Even without asking, the FCC has been getting an earful about its proposal to include broadband Internet as some form of Title II regulated service. Now the Commission is making it official: a notice of inquiry, asking for comments on Chairman Julius Genachowski's "third way" regulatory plan will be on the agenda for the Commission's June meeting. The goal is to learn what the public and public interest groups think about Chairman Julius Genachowski's "third way" proposal to lightly--but nevertheless officially--regulate broadband Internet.
Unofficially, the Commission has been a lightning rod for comments. Randolph May, president of the self-labeled free-market oriented think tank, Free State Foundation, told CBS News that paying too much attention to the bulk mail commentary delivered by public interest groups reduces the effectiveness of the FCC because listening to every group opposed to every action has "the effect of undermining the role of the FCC acting independently on the basis of its expertise and experience."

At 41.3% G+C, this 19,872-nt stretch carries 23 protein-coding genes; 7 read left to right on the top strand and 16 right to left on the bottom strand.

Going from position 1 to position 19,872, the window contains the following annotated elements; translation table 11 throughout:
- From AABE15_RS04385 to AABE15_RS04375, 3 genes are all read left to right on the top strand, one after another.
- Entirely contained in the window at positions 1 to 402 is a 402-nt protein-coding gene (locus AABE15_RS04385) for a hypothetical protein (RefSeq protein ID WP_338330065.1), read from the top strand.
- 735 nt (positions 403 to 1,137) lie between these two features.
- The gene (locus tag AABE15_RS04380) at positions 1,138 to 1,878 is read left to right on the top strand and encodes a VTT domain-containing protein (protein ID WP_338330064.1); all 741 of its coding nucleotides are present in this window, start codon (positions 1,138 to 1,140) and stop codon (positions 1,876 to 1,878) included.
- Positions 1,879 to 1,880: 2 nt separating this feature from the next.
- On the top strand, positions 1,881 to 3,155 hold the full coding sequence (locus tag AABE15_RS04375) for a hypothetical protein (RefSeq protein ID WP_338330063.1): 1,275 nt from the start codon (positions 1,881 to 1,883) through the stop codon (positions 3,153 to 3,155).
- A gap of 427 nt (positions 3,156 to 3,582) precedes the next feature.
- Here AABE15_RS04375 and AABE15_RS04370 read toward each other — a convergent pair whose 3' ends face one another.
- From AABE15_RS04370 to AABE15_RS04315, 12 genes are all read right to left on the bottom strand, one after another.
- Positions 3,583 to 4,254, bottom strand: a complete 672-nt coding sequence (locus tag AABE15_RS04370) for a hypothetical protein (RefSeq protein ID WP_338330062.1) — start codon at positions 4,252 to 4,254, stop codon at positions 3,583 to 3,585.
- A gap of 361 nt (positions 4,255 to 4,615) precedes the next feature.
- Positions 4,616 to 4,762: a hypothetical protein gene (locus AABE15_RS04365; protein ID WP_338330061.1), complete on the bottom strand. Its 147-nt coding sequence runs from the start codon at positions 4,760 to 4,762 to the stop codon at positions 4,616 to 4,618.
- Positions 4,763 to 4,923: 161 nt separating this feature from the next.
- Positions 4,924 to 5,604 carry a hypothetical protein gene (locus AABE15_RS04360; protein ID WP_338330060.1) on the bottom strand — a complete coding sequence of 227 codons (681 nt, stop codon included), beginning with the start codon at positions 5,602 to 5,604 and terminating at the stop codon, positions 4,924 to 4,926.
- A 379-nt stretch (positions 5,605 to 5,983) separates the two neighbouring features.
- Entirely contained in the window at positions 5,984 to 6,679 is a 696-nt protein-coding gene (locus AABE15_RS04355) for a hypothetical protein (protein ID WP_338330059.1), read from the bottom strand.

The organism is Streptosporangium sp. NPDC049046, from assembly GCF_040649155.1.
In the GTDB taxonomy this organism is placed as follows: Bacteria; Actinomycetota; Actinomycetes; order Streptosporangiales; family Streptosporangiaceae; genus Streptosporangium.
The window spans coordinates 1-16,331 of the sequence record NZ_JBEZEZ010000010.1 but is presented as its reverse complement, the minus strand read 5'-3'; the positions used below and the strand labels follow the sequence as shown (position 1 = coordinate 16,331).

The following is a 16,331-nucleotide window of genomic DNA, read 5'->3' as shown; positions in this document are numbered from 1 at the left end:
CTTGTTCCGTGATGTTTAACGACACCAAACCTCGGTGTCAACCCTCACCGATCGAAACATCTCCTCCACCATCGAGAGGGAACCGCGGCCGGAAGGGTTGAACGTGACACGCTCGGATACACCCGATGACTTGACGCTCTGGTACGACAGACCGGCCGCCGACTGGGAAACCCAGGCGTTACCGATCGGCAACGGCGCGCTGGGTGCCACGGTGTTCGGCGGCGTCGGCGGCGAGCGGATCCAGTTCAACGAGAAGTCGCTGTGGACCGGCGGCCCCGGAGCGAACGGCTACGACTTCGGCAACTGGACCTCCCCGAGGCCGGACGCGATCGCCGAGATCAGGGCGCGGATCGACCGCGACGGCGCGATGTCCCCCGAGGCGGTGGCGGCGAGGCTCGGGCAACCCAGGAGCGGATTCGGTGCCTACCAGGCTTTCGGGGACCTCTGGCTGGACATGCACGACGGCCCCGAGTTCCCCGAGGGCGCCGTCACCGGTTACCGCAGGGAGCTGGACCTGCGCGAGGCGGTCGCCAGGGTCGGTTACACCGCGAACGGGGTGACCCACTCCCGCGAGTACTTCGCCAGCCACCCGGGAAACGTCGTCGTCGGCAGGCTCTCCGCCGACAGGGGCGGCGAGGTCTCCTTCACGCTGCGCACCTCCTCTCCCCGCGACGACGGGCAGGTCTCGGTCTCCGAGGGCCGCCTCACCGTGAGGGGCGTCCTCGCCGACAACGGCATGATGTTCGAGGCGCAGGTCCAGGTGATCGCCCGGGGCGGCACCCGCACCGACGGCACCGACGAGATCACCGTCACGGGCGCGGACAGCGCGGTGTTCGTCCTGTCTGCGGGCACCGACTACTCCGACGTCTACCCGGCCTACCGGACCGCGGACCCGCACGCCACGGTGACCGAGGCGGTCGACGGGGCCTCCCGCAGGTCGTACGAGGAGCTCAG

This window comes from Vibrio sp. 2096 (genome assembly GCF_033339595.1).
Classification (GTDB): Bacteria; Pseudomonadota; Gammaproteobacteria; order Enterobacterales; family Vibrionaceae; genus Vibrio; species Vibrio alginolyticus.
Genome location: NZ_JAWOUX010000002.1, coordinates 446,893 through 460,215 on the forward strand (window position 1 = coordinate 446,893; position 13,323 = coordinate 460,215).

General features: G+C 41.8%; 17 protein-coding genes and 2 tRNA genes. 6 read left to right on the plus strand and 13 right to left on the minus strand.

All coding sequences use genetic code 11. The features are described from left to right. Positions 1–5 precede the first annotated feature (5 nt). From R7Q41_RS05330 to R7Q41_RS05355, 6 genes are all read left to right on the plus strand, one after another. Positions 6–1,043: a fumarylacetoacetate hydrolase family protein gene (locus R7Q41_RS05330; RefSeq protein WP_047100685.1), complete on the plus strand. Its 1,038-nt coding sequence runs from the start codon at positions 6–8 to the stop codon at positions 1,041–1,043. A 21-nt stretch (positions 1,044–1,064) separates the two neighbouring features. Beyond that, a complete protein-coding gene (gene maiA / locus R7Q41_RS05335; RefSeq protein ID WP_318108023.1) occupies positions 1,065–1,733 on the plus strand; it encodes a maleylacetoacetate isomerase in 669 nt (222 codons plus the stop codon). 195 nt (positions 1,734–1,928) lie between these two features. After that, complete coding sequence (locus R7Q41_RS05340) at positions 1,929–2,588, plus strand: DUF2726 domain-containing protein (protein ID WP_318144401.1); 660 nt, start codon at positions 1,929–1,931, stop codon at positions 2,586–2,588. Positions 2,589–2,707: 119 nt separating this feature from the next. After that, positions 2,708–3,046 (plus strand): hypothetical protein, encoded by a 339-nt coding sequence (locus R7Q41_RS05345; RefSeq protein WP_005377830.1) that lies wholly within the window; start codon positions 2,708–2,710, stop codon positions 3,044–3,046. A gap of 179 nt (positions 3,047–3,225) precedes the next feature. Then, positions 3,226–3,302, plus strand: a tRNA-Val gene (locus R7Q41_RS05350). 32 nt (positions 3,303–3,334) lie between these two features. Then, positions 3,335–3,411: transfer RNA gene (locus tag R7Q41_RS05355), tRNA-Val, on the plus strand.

On the other hand, David Palmer writes in Radio Business Report/Television Business Report that the FCC should be pummeled because it is trying to assume too much power, including "the power to regulate the Internet and the content that is on it ... being disguised as Telecom Policy." Palmer particularly warns broadcasters of the potential negative impact because their streamed content could be "blocked by the FCC if it is considered by anyone as ‘questionable.'"
The FCC will probably receive those and many more comments after it officially opens its books on how the public feels about the Commission's "information service" classification, including how it impacts terrestrial wireless and satellite broadband which, some believe, are already covered by Title III wireless regulations.
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